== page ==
Printable Nano-Thin Flexible Electronic Material for Future Touchscreen Devices

Researchers from Australia's RMIT University have developed an ultra-thin and ultra-flexible electronic material that could be printed and rolled out like a newspaper, for the touchscreens of the future. Its touch-responsive technology is 100 times thinner than existing touchscreen materials. To create the new conductive sheet, the team used a thin film common in mobile phone touchscreens and shrunk it from 3D to 2D, using liquid metal chemistry. 

The nano-thin sheets are readily compatible with existing electronic technologies and because of their incredible flexibility, could potentially be manufactured through roll-to-roll (R2R) processing just like a newspaper. The research, with collaborators from UNSW, Monash University and the ARC Centre of Excellence in Future Low-Energy Electronics Technologies (FLEET), is published in the journal Nature Electronics.

According to lead researcher Dr. Torben Daeneke, an Australian Research Council DECRA Fellow at RMIT, most of the current-gen mobile phone touchscreens are made of a transparent material, indium-tin-oxide, which is very conductive but also very brittle. Thus in their research the team has taken an old material and transformed it from the inside to create a new version that is supremely thin and flexible. It can be bended, twisted, and could be made far more cheaply and efficiently than the slow and expensive way that is currently being used to manufacture touchscreens. Turning it two-dimensional also makes it more transparent, so it lets through more light. This means a mobile phone with a touchscreen made of this material would use less power, extending the battery life by roughly 10%.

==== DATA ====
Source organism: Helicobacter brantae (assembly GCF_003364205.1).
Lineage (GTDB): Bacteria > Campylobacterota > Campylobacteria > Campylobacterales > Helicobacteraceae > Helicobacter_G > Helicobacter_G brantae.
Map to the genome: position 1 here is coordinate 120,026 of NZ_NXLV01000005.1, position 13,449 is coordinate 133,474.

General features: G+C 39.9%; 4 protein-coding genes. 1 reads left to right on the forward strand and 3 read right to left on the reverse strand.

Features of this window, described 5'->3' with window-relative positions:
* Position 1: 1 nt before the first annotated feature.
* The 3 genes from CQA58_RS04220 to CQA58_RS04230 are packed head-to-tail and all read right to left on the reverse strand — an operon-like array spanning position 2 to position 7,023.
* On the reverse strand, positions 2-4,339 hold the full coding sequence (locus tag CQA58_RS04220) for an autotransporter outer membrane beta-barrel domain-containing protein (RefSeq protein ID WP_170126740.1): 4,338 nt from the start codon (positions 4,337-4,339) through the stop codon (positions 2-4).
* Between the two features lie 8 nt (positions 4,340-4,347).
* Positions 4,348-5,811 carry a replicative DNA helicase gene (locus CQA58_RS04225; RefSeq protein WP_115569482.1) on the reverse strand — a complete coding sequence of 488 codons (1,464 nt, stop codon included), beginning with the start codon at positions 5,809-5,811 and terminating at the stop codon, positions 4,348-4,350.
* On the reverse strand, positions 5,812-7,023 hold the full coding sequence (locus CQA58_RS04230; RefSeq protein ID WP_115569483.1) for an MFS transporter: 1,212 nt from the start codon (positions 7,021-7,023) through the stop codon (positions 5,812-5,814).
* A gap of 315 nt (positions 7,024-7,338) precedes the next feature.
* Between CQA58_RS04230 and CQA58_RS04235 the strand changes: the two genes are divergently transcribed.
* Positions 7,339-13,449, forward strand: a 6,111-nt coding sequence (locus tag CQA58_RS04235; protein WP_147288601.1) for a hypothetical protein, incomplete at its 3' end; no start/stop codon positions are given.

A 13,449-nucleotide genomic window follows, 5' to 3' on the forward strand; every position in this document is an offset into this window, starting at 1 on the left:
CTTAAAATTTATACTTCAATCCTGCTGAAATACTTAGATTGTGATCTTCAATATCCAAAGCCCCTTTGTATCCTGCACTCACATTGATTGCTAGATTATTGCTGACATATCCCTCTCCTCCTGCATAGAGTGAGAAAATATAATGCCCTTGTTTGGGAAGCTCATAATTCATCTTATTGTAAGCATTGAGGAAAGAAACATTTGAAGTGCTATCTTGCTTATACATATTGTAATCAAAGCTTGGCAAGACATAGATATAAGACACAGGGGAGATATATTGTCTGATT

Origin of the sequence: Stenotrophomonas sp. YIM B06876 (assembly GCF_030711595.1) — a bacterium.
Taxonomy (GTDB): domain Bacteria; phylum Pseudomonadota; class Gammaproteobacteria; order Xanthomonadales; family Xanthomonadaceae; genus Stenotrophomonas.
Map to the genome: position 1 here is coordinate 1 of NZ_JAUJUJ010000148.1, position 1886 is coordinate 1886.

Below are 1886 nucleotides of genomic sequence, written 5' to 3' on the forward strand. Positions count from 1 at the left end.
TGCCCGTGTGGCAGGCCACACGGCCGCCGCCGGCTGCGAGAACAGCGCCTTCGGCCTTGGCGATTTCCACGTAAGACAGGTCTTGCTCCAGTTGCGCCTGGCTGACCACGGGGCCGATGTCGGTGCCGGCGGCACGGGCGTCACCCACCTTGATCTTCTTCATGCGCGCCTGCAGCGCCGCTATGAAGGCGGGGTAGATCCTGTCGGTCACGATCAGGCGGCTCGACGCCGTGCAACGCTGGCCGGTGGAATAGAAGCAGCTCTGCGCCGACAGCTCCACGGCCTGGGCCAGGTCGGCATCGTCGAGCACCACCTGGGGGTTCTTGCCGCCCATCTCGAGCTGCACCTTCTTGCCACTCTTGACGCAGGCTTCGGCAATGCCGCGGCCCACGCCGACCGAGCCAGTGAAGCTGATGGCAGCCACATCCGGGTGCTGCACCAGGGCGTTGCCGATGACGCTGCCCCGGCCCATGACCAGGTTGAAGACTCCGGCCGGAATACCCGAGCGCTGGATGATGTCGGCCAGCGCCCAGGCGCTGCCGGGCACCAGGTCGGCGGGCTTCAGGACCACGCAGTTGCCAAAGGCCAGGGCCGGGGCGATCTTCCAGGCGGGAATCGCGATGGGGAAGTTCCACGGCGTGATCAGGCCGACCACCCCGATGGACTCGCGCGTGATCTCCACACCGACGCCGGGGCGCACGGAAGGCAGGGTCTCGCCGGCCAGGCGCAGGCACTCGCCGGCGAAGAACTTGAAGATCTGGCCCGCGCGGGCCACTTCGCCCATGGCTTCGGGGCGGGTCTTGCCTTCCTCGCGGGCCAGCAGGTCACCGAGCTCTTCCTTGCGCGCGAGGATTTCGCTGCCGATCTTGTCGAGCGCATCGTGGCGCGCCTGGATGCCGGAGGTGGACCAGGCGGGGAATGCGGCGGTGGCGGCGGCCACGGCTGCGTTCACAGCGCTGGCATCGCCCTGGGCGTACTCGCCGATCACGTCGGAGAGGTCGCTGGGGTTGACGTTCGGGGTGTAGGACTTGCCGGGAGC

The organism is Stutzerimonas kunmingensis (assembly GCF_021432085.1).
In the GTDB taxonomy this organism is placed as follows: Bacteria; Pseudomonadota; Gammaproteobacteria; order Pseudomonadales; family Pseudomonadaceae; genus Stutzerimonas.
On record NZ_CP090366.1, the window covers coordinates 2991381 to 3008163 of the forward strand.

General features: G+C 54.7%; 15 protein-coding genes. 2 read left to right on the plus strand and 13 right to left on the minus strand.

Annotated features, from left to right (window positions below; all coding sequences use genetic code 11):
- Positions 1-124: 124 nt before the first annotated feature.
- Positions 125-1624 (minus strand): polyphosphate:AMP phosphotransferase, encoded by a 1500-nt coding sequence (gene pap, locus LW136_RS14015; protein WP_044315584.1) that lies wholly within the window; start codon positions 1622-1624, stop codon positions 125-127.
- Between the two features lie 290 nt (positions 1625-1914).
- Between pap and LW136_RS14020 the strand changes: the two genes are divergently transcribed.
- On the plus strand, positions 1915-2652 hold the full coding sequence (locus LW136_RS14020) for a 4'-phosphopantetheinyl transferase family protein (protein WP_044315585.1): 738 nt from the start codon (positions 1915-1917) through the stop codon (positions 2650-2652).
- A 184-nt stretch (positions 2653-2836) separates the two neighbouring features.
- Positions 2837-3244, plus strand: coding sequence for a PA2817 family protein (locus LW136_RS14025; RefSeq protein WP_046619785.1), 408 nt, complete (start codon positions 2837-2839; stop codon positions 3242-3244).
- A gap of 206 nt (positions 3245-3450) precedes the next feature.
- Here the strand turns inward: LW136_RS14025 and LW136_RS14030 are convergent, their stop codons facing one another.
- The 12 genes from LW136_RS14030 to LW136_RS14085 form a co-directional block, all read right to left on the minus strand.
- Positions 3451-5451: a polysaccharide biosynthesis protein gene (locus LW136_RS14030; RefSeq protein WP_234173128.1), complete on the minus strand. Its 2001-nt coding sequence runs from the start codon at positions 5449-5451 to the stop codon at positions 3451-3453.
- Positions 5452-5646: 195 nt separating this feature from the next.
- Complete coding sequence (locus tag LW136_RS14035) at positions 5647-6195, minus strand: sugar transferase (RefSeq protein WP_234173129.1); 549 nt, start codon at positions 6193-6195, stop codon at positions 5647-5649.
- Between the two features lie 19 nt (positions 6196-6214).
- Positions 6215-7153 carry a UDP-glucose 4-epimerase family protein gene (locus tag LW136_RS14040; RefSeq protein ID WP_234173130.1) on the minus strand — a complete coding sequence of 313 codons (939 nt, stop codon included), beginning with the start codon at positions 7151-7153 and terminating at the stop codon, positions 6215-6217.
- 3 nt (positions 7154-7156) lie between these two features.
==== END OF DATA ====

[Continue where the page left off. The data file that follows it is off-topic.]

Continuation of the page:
Turning an Old Material into New

To create a new type of atomically-thin indium-tin-oxide (ITO), the researchers used a liquid metal printing approach. An indium-tin alloy is heated to 200C, where it becomes liquid, and then rolled over a surface to print off nano-thin sheets of indium tin oxide.

These 2D nano-sheets have the same chemical make-up as standard ITO but a different crystal structure, giving them exciting new mechanical and optical properties. As well as being fully flexible, the new type of ITO absorbs just 0.7% of light, compared with the 5-10% of standard conductive glass. To make it more electronically conductive, you just add more layers.

Dr. Torben Daeneke said that it’s a pioneering approach that cracked a challenge that was considered unsolvable. There’s no other way of making this fully flexible, conductive and transparent material aside from their new liquid metal method.

Bringing the Tech to Market

The research team has now used the new material to create a working touchscreen, as a proof-of-concept, and have applied for a patent for the technology. The material could also be used in many other optoelectronic applications, such as LEDs and touch displays, as well as potentially in future solar cells and smart windows.

The researchers received supports from RMIT Microscopy and Microanalysis Facility (RMMF) and MicroNano Research Facility (MNRF), the National Computational Infrastructure National Facility, the Pawsey Supercomputer Centre and the Melbourne Centre for Nanofabrication (MCN) in the Victorian Node of the Australian National Fabrication Facility (ANFF).

Click here to read the published paper.

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